The employee ownership trust (EOT) legislation is now nearly nine years old so it seems sensible that HMRC has announced it will be reviewing how it works again. This legislation appears to have vastly extended employee ownership in the UK with the number of employee-owned companies more than doubling to 1,300 in the three-year period to December 2022. But, there is always scope for improvement.

Briefly, shareholders selling to an EOT don’t pay capital gains tax (CGT), but the taxable gain is effectively passed on to the EOT trustees, deferred until a sale. The other tax break is that employees could have a tax free (but not NIC free) bonus up to £3,600 each tax year. Both benefits are subject to some tight rules.

It’s clear from recent activity that HMRC is now checking compliance with those rules. We have seen increased enquiries about the transactions giving relief and requesting supporting documentation. It should come as no surprise that HMRC is keen to ensure the relief is claimed correctly. But given this is not an exemption but effectively a deferral, is there an actual loss to the Treasury?

As well as checking the facts of a deal, what areas could be looked at to help tighten up the rules? One place HMRC might start is CIOT’s representations to the government in 2021:

  • Prohibiting offshore trustees. The current legislation allows EOT trustees to be resident abroad. That means the EOT may be outside the scope of UK capital gains tax in the future. While this is rare in our experience, there are certainly examples of companies that have taken this route. EOT relief, whilst often portrayed as “0% CGT”, ordinarily defers the CGT liability from the vendors to the trustee on a future sale, rather than exempting the liability entirely. Therefore, the offshore trust planning may result in a loss of UK CGT currently at the rate of 20%.

On the other hand, where UK employees receive pay outs following a sale, the tax and NIC rate can be over 60%, a healthy rate for the UK.

  • Reduce freedoms on choice of trustee board. Many EOTs have a company as trustee, and the legislation does not specify the board structure. Typically, trustee boards are recruited from the vendors, trading company directors, employees and independents. The CIOT recommended either (i) a majority of trustee directors are not connected with the vendors or (ii) requirements are imposed on how the board is made up from these typical groups. In our view, greater employee participation through trustee board representation and independence would be worthwhile. However, for the diverse range of companies (size, business, location) that seek employee ownership, excessive bureaucracy and cost will ultimately discourage employee engagement.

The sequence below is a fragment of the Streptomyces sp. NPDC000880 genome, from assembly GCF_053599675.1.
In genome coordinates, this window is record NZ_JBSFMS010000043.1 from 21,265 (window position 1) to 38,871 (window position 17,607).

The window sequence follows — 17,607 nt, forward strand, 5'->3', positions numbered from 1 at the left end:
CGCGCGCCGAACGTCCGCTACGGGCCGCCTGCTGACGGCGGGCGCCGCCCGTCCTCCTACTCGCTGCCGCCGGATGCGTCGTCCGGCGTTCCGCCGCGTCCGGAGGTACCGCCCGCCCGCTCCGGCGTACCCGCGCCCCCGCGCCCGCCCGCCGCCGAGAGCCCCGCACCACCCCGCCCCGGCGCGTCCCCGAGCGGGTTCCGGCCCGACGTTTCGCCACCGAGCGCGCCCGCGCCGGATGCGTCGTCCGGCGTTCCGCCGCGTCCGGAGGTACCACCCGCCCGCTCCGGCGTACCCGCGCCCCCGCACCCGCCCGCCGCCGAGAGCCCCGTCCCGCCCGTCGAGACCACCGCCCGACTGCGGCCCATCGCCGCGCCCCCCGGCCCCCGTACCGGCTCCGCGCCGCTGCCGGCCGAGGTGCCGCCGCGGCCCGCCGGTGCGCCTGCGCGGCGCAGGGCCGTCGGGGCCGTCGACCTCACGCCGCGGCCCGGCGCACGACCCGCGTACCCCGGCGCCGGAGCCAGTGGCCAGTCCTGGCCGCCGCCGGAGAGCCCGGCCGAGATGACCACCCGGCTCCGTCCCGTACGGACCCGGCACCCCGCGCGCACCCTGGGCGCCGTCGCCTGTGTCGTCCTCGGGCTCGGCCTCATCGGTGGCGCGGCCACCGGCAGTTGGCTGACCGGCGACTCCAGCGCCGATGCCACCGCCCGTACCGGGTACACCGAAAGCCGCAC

What else the consultation may focus on is less clear.

  • Concerns have long existed that unscrupulous vendors may seek to sell their shares to an EOT for more than market value, effectively converting future income into tax free capital gains. Actively requiring sale prices to be vetted by HMRC will increase the admin and cost for HMRC. Well advised clients already know the legislation already exists to impose an income tax and national insurance contributions charge on the excess above market value.
  • The EOT legislation could be tightened to restrict the EOT tax relief. That is likely to lead to more complexity which could deter those exploring employee ownership. It should also be noted that EOT sales under the existing criteria can help boost other tax receipts as:
    • future distributions to UK employees from the EOT could be taxed at high effective tax rates;
    • stamp duty at 0.5% is a low rate but arises on sales to and from the EOT trustee;
    • selling shareholders may benefit from CGT relief at up to 20%, but typically lose inheritance tax relief on their shares at 40%.

The EOT legislation has been enormously successful in increasing the number of employee-owned companies in the UK, and we see many success stories of the transformational difference employee ownership can make. Making some relatively modest reforms to the legislation could further enhance the policy objective of encouraging successful employee ownership whilst ensuring that all EOT transactions are done for the right reasons and minimising the potential for abuse.